Mirabel (castle)

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Donjon of Mirabel Castle (2008)

Donjon of Mirabel Castle (2008)

Alternative name (s): Majdal Yaba
Creation time : around 1134
Castle type : Hilltop castle
Conservation status: ruin
Standing position : Barons
Geographical location 32 ° 4 '51 "  N , 34 ° 57' 25"  E Coordinates: 32 ° 4 '51 "  N , 34 ° 57' 25"  E
Height: 120  m
Mirabel (Israel)

Mirabel (Hebrew מגדל אפק ( Migdal Afek ) or Migdal Tsedek , Arabic Mejdel Yâbâ or Mejdel Sadiq , Latin: Mirabellum ) is a crusader castle in today's Israel.


The ruin of the hilltop castle is located approx. 17 km east of Jaffa on a hill at the Afek pass .


In 1134 King Fulk of Jerusalem raised Mirabel to an independent rule in the county of Jaffa . The reign was given as a fiefdom to Barisan von Ibelin . In the following years he built the hilltop castle on the remains of a previous Roman-Byzantine building.

After Barisan's death in 1150, Manasses von Hierges , who had married Barisan's widow Helvis von Ramla , was named Herr von Mirabel . Manasses was a cousin of Queen Melisende and was one of the most powerful officials of the Kingdom of Jerusalem as constable from 1140 . In the throne dispute between Queen Melisende and her son Baldwin III. Manasses stood firmly on Melisende's side. Balduin III. finally besieged Manasses in 1152 in his castle Mirabel. Manasses had to give up and was exiled.

Barisan's son Hugo von Ibelin now took over the rule of Mirabel. After his childless death in 1170 his brother Baldwin von Ibelin inherited him .

A Frankish settlement formed on the hills around the castle. This was set on fire in 1177 by Saladin's vanguard before it was initially repulsed at the Battle of Montgisard , in which Baldwin von Ibelin also took part as commander. After the Battle of Hattin , Mirabel was finally captured by Saladin's brother al-Adil in July 1187 . Unlike many crusader castles, Mirabel was not razed by the conquerors, at least it is mentioned in 1191/1192 as belonging to the Ayyubids . It was abandoned in the 13th century.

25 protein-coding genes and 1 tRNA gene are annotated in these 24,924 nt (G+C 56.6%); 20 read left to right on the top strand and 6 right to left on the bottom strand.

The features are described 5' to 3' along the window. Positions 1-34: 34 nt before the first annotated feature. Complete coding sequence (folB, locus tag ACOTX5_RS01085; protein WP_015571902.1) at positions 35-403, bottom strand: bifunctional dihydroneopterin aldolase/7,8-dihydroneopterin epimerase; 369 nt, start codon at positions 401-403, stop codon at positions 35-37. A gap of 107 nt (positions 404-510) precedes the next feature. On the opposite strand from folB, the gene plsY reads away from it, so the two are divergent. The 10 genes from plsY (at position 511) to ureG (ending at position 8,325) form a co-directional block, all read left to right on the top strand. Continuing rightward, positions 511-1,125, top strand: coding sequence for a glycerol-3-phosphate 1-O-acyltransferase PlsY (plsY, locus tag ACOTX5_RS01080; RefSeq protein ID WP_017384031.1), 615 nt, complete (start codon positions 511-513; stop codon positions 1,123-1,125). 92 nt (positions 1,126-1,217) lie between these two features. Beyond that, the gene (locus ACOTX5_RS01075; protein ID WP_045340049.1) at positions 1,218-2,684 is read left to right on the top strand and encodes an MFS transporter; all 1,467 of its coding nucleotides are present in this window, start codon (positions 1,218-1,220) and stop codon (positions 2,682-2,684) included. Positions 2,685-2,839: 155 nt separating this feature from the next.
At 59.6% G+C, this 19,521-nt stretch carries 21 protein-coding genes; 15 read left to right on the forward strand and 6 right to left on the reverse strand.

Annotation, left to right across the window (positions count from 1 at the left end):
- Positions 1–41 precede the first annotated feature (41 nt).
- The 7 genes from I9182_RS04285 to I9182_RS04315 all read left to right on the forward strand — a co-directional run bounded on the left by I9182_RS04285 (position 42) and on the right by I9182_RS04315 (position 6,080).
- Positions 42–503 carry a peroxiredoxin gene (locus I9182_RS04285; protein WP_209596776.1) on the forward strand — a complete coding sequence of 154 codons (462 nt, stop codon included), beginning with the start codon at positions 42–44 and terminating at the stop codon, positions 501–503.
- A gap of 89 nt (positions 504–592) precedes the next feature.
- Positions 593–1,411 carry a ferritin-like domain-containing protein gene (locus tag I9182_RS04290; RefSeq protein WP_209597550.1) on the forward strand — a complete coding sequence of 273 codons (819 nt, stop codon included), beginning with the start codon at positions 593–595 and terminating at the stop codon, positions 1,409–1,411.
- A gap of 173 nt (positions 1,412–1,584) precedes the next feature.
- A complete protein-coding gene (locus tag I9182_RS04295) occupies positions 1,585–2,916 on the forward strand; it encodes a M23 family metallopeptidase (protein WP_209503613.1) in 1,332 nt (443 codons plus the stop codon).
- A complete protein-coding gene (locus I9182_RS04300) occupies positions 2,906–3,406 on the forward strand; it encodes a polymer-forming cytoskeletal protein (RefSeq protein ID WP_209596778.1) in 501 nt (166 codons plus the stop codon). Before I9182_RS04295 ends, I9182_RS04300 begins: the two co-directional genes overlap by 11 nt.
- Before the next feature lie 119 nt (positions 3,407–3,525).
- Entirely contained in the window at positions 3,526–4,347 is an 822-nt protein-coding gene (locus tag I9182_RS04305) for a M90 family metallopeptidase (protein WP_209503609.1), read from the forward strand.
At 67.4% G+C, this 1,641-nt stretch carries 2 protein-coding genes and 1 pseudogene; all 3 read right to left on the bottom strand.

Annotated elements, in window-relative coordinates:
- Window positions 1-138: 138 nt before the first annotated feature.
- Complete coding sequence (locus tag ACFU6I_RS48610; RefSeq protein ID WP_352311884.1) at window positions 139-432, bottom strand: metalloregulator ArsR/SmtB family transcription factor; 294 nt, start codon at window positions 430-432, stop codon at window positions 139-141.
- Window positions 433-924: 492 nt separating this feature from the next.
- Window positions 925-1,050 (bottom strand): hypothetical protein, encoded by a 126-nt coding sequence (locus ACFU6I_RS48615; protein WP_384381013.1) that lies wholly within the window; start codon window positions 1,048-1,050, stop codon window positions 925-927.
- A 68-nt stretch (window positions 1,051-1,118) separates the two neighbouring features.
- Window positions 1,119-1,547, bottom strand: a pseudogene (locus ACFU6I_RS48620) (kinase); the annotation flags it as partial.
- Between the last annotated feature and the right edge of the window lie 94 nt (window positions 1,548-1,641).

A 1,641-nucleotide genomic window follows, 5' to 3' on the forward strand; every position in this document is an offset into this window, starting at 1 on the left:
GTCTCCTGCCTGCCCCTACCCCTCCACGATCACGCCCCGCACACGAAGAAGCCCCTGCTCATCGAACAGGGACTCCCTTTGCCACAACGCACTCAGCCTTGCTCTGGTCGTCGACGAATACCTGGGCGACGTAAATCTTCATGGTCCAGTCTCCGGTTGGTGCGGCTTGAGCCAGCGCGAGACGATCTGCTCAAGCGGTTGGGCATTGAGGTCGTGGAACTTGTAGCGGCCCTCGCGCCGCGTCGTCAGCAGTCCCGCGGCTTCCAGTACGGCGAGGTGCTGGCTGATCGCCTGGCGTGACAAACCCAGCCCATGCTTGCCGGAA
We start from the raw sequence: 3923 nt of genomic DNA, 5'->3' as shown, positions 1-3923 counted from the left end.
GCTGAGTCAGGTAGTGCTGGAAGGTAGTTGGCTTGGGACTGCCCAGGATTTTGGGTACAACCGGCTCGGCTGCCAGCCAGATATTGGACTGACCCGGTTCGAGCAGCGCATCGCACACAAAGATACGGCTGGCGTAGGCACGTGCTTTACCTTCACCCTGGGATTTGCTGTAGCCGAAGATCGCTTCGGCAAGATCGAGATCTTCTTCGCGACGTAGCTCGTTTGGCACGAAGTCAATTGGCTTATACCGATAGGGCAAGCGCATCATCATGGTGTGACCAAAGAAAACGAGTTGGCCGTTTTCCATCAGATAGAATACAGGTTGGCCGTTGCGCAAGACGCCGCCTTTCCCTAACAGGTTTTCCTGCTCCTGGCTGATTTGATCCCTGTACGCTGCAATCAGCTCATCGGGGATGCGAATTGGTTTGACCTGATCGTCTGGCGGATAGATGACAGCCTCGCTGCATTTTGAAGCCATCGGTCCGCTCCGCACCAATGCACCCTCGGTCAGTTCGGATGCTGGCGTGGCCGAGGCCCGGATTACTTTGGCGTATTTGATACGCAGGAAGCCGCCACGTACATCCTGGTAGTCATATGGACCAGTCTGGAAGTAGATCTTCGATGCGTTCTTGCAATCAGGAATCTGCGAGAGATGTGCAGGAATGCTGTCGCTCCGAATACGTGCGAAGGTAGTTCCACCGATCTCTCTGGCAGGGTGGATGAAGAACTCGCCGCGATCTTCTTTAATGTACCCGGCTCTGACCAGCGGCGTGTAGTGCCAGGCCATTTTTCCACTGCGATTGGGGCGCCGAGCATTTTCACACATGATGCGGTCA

In the 17th and 18th centuries the Ottomans used the castle as a fortress again.


Especially on the west tower you can easily see the crusader construction. The walls are 2 meters thick. There is a Greek inscription above the entrance. The stone is a reused piece from the 4th – 5th centuries. The inscription reads "Martyrdom of St. Kerykos". Kerykos was a martyr from the time of the Roman emperor Diocletian (r. 284-305).

The castle was partially built over during the Ottoman period. The structure of the crusader castle can still be seen at the central donjon and the curtain wall .

Individual evidence

  1. See Hans E. Mayer: History of the Crusades. Kohlhammer, Stuttgart 2005. pp. 138f.
  2. See Bernard Hamilton: The Leper King and His Heirs. Baldwin IV and the Crusader Kingdom of Jerusalem. Cambridge University Press, 2000. p. 134
  3. See Denys Pringle: Secular Buildings in the Crusader Kingdom of Jerusalem. P. 67 ff.
  4. See Denys Pringle: Secular Buildings in the Crusader Kingdom of Jerusalem. P. 69.


  • Denys Pringle: The Churches of the Crusader Kingdom of Jerusalem. A corpus. Cambridge University Press, 1993. ISBN 0-521-39037-0 .
  • Denys Pringle: Secular Buildings in the Crusader Kingdom of Jerusalem. To Archaeological Gazetteer. Cambridge University Press, 1997. ISBN 0-521-46010-7
  • Hans Wolfram Kessler / Konrad Kessler: Knights in the Holy Land: Crusader sites in Israel . Philipp von Zabern, Darmstadt 2013, ISBN 978-3805345521

Web links

Commons : Mirabel  - collection of images, videos and audio files